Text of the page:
In my first interview for a position as an assistant principal, I remember talking to the principal and thinking that we couldn’t be any more different. We actually argued in the interview, and I walked away accepting of the fact that I wouldn’t be getting the job anytime soon.
A few days later I was hired by that same principal and it forever changed my thinking.
Were we more alike than I had initially thought? Yes and no. We both wanted what was best for kids, but our beliefs on how to get there had differed in many ways. That’s actually why I was hired in the first place. Our diversity and willingness to embrace the differences of one another ensured that we did not create an environment of “cloned leadership”; leaders hiring people that simply think and act like they do . Some people felt more comfortable talking to me as the assistant principal, and some felt more comfortable talking to him as well. We supported each other always, but our differences helped more people to connect with us in the building.
When I became a principal, my first action was to hire someone who I knew would disagree with me yet wanted to ensure we had the wellbeing of students driving their decision-making. My constant pursuit of the best answer, as opposed to my answer, made this hire crucial. When you hire someone who you know will challenge you, it can become extremely frustrating, yet it is crucial to growth. If someone doesn’t push our thinking and beliefs, how do we become better?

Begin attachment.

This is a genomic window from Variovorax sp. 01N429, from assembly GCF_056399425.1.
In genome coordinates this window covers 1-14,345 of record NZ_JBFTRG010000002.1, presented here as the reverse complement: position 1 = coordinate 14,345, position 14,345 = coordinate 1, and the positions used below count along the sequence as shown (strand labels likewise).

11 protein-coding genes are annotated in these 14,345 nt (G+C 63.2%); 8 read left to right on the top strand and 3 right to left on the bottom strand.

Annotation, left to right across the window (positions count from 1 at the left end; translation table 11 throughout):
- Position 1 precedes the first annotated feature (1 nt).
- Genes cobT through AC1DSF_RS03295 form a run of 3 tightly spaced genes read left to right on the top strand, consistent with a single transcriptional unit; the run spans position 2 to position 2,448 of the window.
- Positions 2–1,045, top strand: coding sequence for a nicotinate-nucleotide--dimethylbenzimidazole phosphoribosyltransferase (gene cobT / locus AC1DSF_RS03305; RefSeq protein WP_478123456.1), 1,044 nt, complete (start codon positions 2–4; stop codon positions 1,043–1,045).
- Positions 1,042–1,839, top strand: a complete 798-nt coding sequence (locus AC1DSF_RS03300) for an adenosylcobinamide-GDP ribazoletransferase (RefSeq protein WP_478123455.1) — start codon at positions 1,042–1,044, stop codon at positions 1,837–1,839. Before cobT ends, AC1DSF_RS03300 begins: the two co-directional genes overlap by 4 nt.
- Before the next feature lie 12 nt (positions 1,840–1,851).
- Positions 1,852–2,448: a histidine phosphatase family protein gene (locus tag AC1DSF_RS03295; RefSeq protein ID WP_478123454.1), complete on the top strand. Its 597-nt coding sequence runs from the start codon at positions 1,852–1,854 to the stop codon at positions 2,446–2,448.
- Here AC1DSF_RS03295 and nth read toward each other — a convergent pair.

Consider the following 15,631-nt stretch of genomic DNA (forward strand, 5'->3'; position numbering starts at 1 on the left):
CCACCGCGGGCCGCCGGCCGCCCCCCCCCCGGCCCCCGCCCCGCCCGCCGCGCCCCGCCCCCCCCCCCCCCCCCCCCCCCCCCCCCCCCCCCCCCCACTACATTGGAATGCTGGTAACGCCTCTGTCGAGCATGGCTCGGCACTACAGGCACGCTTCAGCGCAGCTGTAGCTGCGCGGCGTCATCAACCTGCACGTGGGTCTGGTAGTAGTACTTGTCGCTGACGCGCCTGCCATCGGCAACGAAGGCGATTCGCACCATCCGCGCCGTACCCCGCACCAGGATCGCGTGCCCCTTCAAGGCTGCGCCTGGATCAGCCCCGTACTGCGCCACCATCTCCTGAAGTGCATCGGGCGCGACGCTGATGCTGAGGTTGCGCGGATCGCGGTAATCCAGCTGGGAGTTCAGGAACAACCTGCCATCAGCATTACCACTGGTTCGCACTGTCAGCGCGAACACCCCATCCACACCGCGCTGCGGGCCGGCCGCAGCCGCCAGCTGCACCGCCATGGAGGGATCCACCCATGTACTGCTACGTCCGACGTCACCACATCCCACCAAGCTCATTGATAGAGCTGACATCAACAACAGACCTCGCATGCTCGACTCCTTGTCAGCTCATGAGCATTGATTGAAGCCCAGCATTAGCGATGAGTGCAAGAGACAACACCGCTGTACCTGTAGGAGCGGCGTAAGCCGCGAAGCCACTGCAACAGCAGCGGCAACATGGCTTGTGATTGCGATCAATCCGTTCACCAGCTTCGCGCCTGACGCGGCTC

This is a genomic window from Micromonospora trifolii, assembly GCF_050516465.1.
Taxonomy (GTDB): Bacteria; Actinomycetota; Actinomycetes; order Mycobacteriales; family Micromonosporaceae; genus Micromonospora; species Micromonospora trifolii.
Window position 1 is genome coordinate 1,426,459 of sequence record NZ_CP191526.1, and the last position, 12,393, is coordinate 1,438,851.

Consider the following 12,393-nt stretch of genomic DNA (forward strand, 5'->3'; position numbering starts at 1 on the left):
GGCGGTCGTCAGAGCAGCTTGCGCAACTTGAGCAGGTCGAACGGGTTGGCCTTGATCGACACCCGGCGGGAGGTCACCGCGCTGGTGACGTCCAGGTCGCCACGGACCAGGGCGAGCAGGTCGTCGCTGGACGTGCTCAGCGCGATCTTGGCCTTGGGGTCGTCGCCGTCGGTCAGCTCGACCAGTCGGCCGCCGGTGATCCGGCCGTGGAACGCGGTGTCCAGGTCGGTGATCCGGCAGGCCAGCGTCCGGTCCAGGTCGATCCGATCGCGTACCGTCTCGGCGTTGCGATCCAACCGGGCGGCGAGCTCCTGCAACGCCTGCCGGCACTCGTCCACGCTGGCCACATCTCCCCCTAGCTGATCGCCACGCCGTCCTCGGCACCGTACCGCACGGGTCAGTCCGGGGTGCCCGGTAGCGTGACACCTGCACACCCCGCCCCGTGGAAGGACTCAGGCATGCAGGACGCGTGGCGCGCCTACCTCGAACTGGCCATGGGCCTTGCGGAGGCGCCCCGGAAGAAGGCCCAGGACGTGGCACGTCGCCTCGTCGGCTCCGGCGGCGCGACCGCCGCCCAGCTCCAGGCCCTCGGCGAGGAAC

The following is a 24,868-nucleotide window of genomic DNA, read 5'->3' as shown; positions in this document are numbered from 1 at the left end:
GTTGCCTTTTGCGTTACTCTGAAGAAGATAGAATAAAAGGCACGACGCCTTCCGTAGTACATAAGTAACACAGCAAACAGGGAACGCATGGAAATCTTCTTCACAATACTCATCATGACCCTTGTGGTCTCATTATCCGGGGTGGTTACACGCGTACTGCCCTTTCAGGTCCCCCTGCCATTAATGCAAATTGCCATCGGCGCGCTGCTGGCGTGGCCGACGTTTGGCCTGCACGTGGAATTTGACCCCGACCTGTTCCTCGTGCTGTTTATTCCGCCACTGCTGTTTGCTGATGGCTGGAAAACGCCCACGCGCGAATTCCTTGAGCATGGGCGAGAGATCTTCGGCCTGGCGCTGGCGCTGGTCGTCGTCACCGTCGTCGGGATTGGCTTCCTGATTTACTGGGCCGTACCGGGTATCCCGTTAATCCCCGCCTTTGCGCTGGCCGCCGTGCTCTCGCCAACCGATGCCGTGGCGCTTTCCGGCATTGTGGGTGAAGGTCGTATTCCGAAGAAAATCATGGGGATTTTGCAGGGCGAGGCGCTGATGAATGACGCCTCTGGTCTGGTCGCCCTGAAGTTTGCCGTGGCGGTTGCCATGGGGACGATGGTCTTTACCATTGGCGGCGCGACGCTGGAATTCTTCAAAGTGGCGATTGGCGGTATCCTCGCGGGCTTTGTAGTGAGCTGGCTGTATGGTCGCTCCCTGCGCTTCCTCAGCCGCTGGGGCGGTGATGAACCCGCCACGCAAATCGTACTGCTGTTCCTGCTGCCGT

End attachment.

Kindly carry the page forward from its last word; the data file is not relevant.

Yet I still observe many leaders that are looking for “yes” people; they simply agree with one another and challenges, although encouraged, don’t happen. Divergent thinking is crucial to innovation, yet too many leaders hire clones of themselves. When you have two (or more) administrators that aren’t willing to challenge one another, it often creates a culture where others don’t feel comfortable challenging ideas either, as there seems to be only one acceptable way forward.
I still believe that the best thing I ever did as a principal was to ensure that my first hire would be someone who challenged my thinking and would not always agree with me. It’s unfortunate that too many organizations take the opposite approach. Discomfort and challenge is crucial (and necessary) to achieve growth.